NASHVILLE (BP)—Political endorsements by preachers appear to have been few and far between this election season—perhaps because the most popular candidate among preachers is “I don’t know,” a recent study shows.
A report from LifeWay Research found four out of 10 Protestant pastors are undecided about their presidential vote. A third (32 percent) plan to vote for Donald Trump. One in five (19 percent) plans to vote for Hillary Clinton. Four percent support Gary Johnson. Three percent do not plan to vote.
Researchers surveyed 1,000 Protestant senior pastors Aug. 22-Sept. 16, before the presidential debates. This was prior to the emergence of an 11-year-old video in which Trump described women in vulgar terms and talked about groping them.
Most pastors are ambivalent about the major party candidates, said Scott McConnell, executive director of LifeWay Research.
“Donald Trump does better with pastors than Hillary Clinton,” he said. “But both candidates are still less popular than ‘Undecided.’”
Christians vote but necessarily not the same way
Researchers found wide support for voting among Protestant pastors. Eighty-eight percent of pastors say American Christians have a biblical responsibility to vote. That includes pastors of all denominational stripes—from Pentecostal (98 percent) and Baptist pastors (95 percent) to Presbyterian/Reformed pastors (81 percent) and Church of Christ ministers (79 percent).
But pastors don’t expect all Christians to vote the same way, and few believe Christians should support only candidates who can win. Two-thirds (65 percent) disagree with the statement, “Christians who truly vote their conscience will vote for the same candidate.” Less than a third (29 percent) agree. Six percent are not sure.
Two-thirds also disagree with the statement, “American Christians should vote for a candidate who has a reasonable chance of winning.” Twenty-nine percent agree, and 6 percent are not sure.
While they believe voting is important, Protestant pastors have been extremely reluctant to make political endorsements during church services. Ninety-eight percent of pastors surveyed have not endorsed a candidate during a church service this year. One percent have endorsed a candidate during a service, and 1 percent are not sure.
Endorsements outside church are more common. Twenty-two percent of Protestant pastors have endorsed a candidate outside their church role. Seventy-seven percent have not. One percent are not sure.
A similar survey in 2012 found 10 percent of Protestant pastors agreed when asked whether pastors should endorse a candidate from the pulpit. Eighty-seven percent disagreed. In 2012, 44 percent agreed they had endorsed candidates outside of their church role. Fifty-two percent disagreed.
“Enthusiasm for endorsements appears to be waning this year,” McConnell said.
What matters most?
Researchers found no consensus among pastors about which characteristic matters most when choosing a candidate. Twenty-seven percent say personal character matters most. Twenty percent are most concerned about a candidate’s likely Supreme Court nominees. Twelve percent say the ability to protect religious freedom is most important. Ten percent point to the candidate’s position on abortion. Among other factors: the ability to improve the economy (6 percent), ability to maintain national security (5 percent) and a candidate’s position on immigration (2 percent).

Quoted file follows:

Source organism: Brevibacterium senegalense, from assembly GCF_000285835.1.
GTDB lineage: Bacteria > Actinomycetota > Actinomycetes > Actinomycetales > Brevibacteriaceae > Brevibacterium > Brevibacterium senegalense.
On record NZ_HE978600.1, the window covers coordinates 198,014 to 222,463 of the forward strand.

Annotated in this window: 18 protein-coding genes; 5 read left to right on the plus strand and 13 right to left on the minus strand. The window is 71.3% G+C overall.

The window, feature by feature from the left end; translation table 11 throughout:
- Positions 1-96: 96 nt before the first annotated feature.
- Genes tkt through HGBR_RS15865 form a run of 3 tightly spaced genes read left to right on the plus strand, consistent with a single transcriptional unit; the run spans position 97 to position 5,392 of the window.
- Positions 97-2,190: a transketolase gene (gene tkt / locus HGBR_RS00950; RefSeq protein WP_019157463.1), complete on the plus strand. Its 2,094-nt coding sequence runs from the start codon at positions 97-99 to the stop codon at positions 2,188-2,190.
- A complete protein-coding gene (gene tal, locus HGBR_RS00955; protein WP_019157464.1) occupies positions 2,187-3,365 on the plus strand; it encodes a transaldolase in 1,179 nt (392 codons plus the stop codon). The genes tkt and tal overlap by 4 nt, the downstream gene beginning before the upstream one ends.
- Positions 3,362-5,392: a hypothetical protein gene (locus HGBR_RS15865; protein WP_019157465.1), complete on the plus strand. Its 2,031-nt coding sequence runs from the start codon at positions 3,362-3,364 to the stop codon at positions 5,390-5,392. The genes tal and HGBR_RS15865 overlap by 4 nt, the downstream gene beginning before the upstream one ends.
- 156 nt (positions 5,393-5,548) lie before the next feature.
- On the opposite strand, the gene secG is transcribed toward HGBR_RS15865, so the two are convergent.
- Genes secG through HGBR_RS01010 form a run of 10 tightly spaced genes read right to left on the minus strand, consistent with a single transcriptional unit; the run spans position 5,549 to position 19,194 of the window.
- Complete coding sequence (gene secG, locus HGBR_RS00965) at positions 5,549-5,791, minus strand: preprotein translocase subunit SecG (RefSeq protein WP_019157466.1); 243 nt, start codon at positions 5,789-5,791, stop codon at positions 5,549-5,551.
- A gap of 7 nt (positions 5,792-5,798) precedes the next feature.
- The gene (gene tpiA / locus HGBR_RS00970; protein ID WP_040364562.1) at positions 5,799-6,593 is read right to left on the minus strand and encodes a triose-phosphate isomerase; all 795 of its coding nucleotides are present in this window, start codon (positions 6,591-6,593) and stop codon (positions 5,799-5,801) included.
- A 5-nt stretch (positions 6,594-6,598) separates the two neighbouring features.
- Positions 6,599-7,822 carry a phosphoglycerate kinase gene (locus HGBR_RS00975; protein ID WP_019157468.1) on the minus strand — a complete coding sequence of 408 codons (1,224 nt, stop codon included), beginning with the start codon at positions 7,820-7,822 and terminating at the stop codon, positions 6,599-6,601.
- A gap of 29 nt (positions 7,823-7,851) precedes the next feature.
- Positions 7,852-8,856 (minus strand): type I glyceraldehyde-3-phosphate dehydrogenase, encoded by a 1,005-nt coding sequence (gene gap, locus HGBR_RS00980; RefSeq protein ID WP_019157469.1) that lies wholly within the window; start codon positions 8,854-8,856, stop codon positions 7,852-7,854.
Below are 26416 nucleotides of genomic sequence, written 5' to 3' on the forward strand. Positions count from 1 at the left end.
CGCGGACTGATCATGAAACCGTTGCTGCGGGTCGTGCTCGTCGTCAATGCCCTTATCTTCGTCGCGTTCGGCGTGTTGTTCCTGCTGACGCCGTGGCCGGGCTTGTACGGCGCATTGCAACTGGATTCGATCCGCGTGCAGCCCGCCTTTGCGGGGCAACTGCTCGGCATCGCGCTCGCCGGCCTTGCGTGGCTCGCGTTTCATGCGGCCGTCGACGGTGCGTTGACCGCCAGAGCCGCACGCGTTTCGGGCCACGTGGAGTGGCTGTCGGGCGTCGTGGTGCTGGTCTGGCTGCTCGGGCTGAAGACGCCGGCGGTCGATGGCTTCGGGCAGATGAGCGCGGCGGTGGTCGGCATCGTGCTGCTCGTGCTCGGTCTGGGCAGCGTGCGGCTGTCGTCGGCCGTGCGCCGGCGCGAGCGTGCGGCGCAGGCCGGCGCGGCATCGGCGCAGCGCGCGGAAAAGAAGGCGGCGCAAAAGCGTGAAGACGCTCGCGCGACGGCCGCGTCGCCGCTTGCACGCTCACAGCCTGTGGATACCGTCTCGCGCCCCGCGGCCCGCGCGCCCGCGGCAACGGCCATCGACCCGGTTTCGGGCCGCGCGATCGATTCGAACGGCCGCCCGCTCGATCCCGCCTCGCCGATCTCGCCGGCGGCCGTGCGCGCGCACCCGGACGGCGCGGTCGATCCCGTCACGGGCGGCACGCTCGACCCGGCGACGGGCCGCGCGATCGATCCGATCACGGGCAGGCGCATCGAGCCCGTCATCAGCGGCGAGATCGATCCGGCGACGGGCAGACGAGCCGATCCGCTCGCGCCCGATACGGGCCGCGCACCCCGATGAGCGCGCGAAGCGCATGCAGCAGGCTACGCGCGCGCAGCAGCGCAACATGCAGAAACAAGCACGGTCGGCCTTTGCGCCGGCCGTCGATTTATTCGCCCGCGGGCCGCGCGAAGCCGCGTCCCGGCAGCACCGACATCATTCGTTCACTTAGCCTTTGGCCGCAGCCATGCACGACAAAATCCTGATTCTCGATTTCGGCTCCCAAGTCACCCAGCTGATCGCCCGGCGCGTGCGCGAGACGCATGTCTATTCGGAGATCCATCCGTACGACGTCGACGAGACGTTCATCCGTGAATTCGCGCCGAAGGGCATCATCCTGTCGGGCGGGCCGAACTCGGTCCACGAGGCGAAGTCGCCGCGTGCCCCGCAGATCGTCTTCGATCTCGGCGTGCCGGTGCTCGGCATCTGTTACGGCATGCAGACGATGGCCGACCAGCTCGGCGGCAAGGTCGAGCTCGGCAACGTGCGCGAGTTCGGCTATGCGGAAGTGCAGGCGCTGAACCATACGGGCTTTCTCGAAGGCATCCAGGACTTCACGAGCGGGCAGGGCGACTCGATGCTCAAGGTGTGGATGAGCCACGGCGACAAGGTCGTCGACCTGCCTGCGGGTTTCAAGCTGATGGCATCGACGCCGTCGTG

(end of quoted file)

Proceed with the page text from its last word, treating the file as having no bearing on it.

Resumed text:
Pastors voting for Trump are more likely to cite Supreme Court nominees (36 percent) and abortion (17 percent) and less likely to say personal character matters most (10 percent). Pastors voting for Clinton are more likely to cite personal character (28 percent) and immigration (7 percent) and less likely to cite abortion (less than 1 percent).
Baptist pastors care most about potential Supreme Court nominees (28 percent). Presbyterian/Reformed (36 percent), Methodist (34 percent) and Holiness pastors (34 percent) favor personal character, and Pentecostal pastors (30 percent) care most about religious freedom.
Demographics and denominations divide pastors when it comes to the 2016 election:
- African-American pastors (37 percent) are most likely to vote for Clinton. Six percent plan to vote for Trump and 54 percent are undecided.
- White pastors (35 percent) favor Trump, while 18 percent favor Clinton and 41 percent are undecided.
- Methodist (44 percent) and Presbyterian/Reformed pastors (50 percent) are more likely to support Clinton.
- Baptist (46 percent) and Pentecostal pastors (61 percent), along with Church of Christ ministers (50 percent), are more likely to favor Trump.
- Pastors voting for Trump are the most likely to say Christians should vote for a candidate who can win (43 percent).
- Evangelical pastors (36 percent) are more likely than mainline pastors (16 percent) to say Christians who vote their conscience will support the same candidate.
- • Democratic pastors (78 percent) are most likely to vote for Clinton, and Republican pastors (53 percent) are most likely to vote for Trump.
- • Pastors who are still undecided include independents (52 percent), those age 18-44 (52 percent), and evangelicals (45 percent).
Clergy and other church leaders may share a common faith, McConnell said. That doesn’t mean they all agree on who should lead the country.
“When it comes to politics, pastors are just as divided as other Americans,” McConnell said.
Researchers used a stratified random sample calling list, drawn from a list of all Protestant churches and used quotas for church size. Each interview was conducted with the senior pastor, minister or priest of the church called.
Analysts weighted responses by region to reflect the population more accurately. The completed sample is 1,000 surveys, providing 95 percent confidence the sampling error does not exceed plus or minus 3.2 percent. Margins of error are higher in subgroups. Subgroups for voting intentions are limited to likely voters.